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Video recording app OBS Studio v28.1 out with NVENC changes

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OBS Studio has a new release out now, and it comes with some changes for NVIDIA GPU owners who use NVENC. Some of the changes (as usual) only affect Windows, but there's still some goodies in there for Linux too.

Easily one of my favourites bits of FOSS software, couldn't imagine being without it now for video recording and livestreaming, well worth supporting directly!

When it comes to NVENC, in v28.1 they've changed the way you can configure it with quite a lot more options, so you can really tweak what your videos will look like now with this encoder:

  • Presets have been split into 3 different settings: Preset, Tuning, and Multipass mode
  • Presets are now P1-P7, lower numbers being lower quality, higher numbers being higher quality. Note that higher presets may incur higher GPU usage which could impact the performance of games running simultaneously with OBS. The number of simultaneous NVENC encoding sessions may be lower when using the highest presets. OBS will automatically map your current NVENC settings to the closest preset when upgrading.
  • Tuning is used to determine whether to prioritize latency or quality. It has three settings: High Quality, Low Latency, and Ultra Low Latency.
  • Multipass Mode is used to determine whether a second pass is used in encoding, and has three settings: Disabled, Quarter Resolution, and Full Resolution. Enabling this will give higher quality at the cost of more GPU resource usage.

Additional changes for all platforms include:

  • Moved "Always on Top" to the View menu
  • You can now select a specific source for the Virtual Camera
  • Fixed Stats widget appearance issues
  • Fixed Blend Method in Studio Mode
  • Fixed case where video capture is darkened when both luma wipe and scale filtering are set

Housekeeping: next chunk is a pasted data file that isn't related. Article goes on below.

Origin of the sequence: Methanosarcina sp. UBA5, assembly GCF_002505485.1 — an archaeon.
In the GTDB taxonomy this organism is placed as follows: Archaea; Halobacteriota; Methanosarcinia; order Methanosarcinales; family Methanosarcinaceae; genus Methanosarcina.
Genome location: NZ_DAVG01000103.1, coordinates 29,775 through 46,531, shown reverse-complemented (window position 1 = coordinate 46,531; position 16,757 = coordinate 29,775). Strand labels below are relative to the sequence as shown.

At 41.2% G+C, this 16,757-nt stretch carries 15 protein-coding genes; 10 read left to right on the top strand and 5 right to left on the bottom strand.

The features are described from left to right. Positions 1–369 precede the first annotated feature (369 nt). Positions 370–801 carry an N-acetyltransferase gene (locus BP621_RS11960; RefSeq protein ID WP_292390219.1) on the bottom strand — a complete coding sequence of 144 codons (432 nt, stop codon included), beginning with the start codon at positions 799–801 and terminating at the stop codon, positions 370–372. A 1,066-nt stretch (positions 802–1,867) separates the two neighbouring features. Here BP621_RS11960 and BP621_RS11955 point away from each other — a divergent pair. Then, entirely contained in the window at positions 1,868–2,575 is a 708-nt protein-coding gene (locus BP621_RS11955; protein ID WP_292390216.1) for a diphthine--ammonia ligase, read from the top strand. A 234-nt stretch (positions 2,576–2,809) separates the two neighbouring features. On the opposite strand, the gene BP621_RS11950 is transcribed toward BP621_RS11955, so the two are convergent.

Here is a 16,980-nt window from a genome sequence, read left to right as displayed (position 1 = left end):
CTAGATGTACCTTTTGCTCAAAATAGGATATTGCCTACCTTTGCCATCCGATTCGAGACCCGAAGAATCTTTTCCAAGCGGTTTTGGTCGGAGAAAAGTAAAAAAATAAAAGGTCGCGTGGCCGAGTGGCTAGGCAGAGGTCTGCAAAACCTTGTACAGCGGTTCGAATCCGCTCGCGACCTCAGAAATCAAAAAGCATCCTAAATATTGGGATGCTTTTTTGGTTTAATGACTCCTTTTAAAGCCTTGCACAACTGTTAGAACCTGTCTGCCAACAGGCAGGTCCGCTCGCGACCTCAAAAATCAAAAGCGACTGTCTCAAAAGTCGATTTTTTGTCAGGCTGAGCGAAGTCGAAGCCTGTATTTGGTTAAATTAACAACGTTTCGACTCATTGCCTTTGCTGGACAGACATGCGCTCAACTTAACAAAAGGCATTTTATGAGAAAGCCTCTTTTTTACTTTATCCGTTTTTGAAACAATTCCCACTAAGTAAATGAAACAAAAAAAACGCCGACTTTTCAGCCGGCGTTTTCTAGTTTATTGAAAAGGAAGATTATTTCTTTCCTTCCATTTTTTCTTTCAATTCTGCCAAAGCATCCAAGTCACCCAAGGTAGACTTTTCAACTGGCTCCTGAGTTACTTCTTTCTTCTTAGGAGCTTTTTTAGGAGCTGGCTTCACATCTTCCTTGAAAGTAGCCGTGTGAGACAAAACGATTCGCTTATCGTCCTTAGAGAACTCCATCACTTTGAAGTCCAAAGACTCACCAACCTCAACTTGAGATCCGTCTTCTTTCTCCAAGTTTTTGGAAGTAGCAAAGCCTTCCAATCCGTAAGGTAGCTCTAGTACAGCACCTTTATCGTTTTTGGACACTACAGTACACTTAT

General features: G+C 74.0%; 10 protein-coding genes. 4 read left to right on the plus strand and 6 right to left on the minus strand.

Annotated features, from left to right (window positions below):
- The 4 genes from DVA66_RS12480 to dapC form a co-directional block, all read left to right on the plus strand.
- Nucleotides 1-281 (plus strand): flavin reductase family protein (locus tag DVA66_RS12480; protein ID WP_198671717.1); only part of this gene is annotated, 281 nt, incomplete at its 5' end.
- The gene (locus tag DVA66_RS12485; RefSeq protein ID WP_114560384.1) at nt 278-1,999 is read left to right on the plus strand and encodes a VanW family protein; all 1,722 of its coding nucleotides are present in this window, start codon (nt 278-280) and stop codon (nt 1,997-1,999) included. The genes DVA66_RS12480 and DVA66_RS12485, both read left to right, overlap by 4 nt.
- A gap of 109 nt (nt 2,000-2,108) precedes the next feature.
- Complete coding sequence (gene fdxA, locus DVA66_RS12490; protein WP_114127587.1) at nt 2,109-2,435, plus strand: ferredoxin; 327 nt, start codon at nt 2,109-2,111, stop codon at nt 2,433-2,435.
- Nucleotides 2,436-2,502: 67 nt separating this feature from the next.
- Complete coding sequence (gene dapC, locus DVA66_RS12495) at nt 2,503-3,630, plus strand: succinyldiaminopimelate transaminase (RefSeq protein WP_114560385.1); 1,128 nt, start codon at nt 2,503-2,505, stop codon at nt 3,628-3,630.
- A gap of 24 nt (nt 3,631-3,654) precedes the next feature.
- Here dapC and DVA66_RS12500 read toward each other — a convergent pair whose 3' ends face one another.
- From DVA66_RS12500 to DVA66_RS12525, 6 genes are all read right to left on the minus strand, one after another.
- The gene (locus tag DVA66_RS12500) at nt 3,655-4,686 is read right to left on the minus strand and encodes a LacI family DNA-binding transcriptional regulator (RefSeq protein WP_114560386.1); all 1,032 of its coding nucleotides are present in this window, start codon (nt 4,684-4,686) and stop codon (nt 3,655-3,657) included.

Article taken from GamingOnLinux.com.
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I am the owner of GamingOnLinux. After discovering Linux back in the days of Mandrake in 2003, I constantly came back to check on the progress of Linux until Ubuntu appeared on the scene and it helped me to really love it. You can reach me easily by emailing GamingOnLinux directly.
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3 comments

Xpander 1 Nov
No info about when Nvfbc will be supported again?
This was the stupidest change ever made with v28. Breaking nvfbc :(
Xcomposite is fine for window capturing. Not much perf loss with that, but the Screen Capture (XSHM) is awful when GPU is nearly fully utilized, whole desktop starts to lag. NvFBC was the best to record entire screen without any significant perf drop.
I'm still using the downgraded v27 because of that.
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Quoting: XpanderNot much perf loss with that, but the Screen Capture (XSHM) is awful when GPU is nearly fully utilized, whole desktop starts to lag. NvFBC was the best to record entire screen without any significant perf drop.
On my NVidia I use gpu-screen-recorder in replacement of NvFBC as it gave me a huge performance boost.
Xpander 1 Nov
Quoting: LordDaveTheKind
Quoting: XpanderNot much perf loss with that, but the Screen Capture (XSHM) is awful when GPU is nearly fully utilized, whole desktop starts to lag. NvFBC was the best to record entire screen without any significant perf drop.
On my NVidia I use gpu-screen-recorder in replacement of NvFBC as it gave me a huge performance boost.

I used to use gpu-screen-recorder but it had 2 issues for me. It made the video files with variable framerate, which caused issues with kdenlive to edit those. Audio went out of sync. Though i think thats fixed now. The second thing was the missing multi-track audio recording. I like to capture game, desktop and discord as multiple audio tracks, which can be easily done with OBS and its pipewire plugin.

I'll give gpu-screen-recorder another shot at some point.
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